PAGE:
Philly’s big-screen problem continues

Escalators, art films, and Tommy Wiseau: Farewell to Ritz at the Bourse

4 minute read
Heading down for the last time. (Photo by Stephen Silver.)
Heading down for the last time. (Photo by Stephen Silver.)

When I remember the Ritz at the Bourse, I'll always think of the long staircase first.

Every other major movie theater in the Philadelphia area is located at street level, or perhaps a few floors above it. But at the Bourse, while its corner box office was right on 4th Street, the theater itself was at the bottom of a long staircase, leading to the world of cinematic offerings below. (Alas, you couldn’t ride down, since the theater's down escalator has been out of order for at least a few years.)

The descent not only made cellphone reception unreliable—a good thing, most cinephiles would say—but also created a nice subterranean vibe, like watching a movie in a strange basement, one with popcorn and vintage movie posters.

Terrible news

The Ritz at the Bourse, which parent company Cohen Media Group announced last week would close for good on January 26, didn’t feature state-of-the-art technology or huge screens or comfortable seats or even two working escalators. What it did offer was a fun and unique environment for experiencing many films that couldn't be found on a big screen anywhere else in town. Its closure is terrible news for anyone in Philadelphia who cares about the movies.

In addition to frequent press and preview screenings, the Bourse was the local home of midnight movies, including the recently resurgent Rocky Horror Picture Show, and The Room, with the theater occasionally hosting appearances by the latter cult film's eccentric filmmaker, Tommy Wiseau (if you know The Room, you'll appreciate the irony of the movie screening across the street from a store called Lisa's Flowers and Gifts). The Bourse also regularly hosted one-off screenings of classics, with the likes of Akira, American Psycho, The Life Aquatic With Steve Zissou, Blade Runner, and the restored version of The Cotton Club all appearing in recent months.

What will we miss?

In the past two years, as Netflix has given brief theatrical releases to its Oscar-contending films, the Bourse was the only place within the city limits where you could catch Roma, The Irishman, Marriage Story, and other Netflix movies on the big screen. But most of all, the Bourse was the only place in town to exhibit certain indie and foreign-language films of a more esoteric nature than the stuff that shows even at the Ritz East and Five. Pain & Glory, The Kingmaker, Recorder: The Marion Stokes Project, and other standout movies from last year had their engagements there, and if there was a great 2019 film for which you never once saw a TV commercial, it was probably a Bourse movie.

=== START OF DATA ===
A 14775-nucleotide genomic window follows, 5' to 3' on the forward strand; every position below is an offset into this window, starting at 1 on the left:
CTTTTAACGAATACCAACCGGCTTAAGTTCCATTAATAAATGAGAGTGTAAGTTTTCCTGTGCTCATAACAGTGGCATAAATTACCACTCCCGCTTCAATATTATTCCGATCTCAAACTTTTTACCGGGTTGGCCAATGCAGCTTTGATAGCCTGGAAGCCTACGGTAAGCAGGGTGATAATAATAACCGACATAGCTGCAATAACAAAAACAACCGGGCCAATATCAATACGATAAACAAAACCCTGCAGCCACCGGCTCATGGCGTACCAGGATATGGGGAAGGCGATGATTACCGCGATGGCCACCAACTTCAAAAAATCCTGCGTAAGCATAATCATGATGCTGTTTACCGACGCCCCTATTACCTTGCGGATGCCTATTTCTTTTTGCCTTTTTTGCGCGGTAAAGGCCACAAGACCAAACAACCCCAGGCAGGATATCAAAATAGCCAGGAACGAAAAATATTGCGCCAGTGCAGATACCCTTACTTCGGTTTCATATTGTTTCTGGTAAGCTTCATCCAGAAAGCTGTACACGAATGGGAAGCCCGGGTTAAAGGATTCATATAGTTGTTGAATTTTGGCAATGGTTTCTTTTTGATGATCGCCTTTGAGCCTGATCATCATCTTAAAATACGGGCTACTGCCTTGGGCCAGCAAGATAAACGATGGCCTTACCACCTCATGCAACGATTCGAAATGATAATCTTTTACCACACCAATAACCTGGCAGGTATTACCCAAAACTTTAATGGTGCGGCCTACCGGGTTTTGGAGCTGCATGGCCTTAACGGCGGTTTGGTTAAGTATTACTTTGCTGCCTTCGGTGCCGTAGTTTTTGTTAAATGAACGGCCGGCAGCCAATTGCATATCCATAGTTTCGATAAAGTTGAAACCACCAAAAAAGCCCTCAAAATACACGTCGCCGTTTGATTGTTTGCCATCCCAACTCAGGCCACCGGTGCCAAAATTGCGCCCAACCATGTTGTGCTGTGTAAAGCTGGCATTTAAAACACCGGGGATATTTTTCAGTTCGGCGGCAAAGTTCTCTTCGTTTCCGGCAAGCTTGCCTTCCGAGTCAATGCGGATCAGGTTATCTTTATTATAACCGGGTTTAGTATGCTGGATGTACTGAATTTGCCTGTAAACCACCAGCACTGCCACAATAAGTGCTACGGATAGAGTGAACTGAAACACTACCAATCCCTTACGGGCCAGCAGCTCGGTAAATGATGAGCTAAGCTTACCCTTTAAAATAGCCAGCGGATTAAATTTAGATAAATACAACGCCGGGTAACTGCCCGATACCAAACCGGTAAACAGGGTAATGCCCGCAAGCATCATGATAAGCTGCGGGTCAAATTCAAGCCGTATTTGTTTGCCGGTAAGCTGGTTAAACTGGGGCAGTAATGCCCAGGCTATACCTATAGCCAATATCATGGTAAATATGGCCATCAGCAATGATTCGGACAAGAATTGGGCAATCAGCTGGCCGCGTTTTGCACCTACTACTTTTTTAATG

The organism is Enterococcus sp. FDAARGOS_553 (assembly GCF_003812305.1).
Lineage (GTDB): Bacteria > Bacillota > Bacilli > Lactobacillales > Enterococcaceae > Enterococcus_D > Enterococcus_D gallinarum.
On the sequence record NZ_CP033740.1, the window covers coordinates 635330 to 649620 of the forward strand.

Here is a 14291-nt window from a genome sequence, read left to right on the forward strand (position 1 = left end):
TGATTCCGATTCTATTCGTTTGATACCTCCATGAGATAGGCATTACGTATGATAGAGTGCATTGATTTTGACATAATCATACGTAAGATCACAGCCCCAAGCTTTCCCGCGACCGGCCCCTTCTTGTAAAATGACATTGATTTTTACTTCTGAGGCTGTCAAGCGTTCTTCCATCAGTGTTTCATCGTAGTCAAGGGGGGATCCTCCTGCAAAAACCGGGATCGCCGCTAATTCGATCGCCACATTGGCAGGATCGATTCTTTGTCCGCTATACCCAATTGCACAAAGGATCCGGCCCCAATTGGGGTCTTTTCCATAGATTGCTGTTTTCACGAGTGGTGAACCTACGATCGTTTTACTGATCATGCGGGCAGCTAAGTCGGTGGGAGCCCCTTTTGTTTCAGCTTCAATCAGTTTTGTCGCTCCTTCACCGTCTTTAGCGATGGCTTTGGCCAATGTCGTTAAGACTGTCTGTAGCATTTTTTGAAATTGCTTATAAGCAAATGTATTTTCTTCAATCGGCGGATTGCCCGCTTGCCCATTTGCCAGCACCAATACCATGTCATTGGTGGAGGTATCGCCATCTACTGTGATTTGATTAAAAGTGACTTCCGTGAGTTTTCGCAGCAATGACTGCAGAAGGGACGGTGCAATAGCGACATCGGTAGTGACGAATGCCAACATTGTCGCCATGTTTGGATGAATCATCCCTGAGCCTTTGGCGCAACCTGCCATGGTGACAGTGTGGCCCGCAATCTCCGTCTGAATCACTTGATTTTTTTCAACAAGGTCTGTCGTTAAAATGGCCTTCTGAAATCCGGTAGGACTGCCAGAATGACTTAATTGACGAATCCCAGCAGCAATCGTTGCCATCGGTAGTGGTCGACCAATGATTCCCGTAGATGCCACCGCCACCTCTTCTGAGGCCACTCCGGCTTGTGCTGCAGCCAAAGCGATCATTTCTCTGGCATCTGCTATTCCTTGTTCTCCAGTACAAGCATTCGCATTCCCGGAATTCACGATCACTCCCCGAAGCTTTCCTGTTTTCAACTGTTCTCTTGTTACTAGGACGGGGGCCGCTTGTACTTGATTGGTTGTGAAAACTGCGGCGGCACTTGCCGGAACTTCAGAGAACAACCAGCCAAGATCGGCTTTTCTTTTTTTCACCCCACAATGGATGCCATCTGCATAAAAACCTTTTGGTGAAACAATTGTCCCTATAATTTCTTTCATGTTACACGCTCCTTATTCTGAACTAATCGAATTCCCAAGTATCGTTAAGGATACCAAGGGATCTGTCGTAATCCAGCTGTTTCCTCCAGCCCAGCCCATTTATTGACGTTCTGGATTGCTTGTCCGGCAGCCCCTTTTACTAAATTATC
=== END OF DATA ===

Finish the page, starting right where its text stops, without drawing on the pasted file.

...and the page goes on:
Philly will miss out on some must-see releases once the Bourse says goodbye. (Photo by Stephen Silver.)
Philly will miss out on some must-see releases once the Bourse says goodbye. (Photo by Stephen Silver.)

A source at Landmark tells me that the "Calendar" events, which include the repertory screenings and midnight movies, will move over to Ritz East, which is good news. But it's simple math: subtracting the Bourse's five screens leaves significantly less real estate for indie, documentary, and foreign-language films in a city that already has far fewer screens than it ought to. In 2019 there were a handful of films of note that received no Philadelphia release at all. Minus the Bourse, I suspect that list will be a bit longer in 2020.

What’s left?

So where to go? The Lightbox Film Center, recently shuttered in University City, is reopening in February, in its new location at University of Arts, but that's merely a lateral move. PhilaMOCA is supposed to reopen soon as well, in Callowhill, but that's only very occasionally a film venue. The Philadelphia Film Center, formerly the Prince, has two screens with more to come, and is committed to showing retrospectives.

When the new AMC Dine-In Theater opened at the Fashion District last year, it ended a Center City multiplex drought of nearly 20 years, but that theater, at least so far, doesn't show indie or repertory fare. There are several theaters outside the city, including the Bryn Mawr Film Institute, the Ambler Theatre, and the Colonial Theater in Phoenixville, offering that combination of indie and classic titles.

Philly will miss out on some must-see releases once the Bourse says goodbye. (Photo by Stephen Silver.)
Philly will miss out on some must-see releases once the Bourse says goodbye. (Photo by Stephen Silver.)

But when it comes to the city, the Bourse's closure restates the need for one of the major cinephile chains to make a move into Philadelphia. I’d really love to see either Alamo Drafthouse or ArcLight arrive in our market, as both chains are committed to indie and repertory film, as well as proper projection and general film appreciation. While Alamo Drafthouse is based in Texas and ArcLight in Los Angeles, both have been moving into the northeast in recent years, with Alamo now firmly established in New York and ArcLight recently opening a new theater in Boston.

Philly wants high-quality cinema

Philadelphia's had a big-screen problem for a while now, and I've been writing about it in BSR for several years. Over the past year, it's often been one step forward (the AMC Theater and expanded Film Center) and two steps back (the closing of the original Lightbox, and now the Bourse). I realize the economics of building and sustaining movie theaters in a city are tough, but it's very clear that there's demand in our city for high-quality cinema.

I wish a fond farewell to the Bourse, the place where I saw some of my favorite movies of the past 15 years, argued about them in the lobby, and even met Tommy Wiseau.

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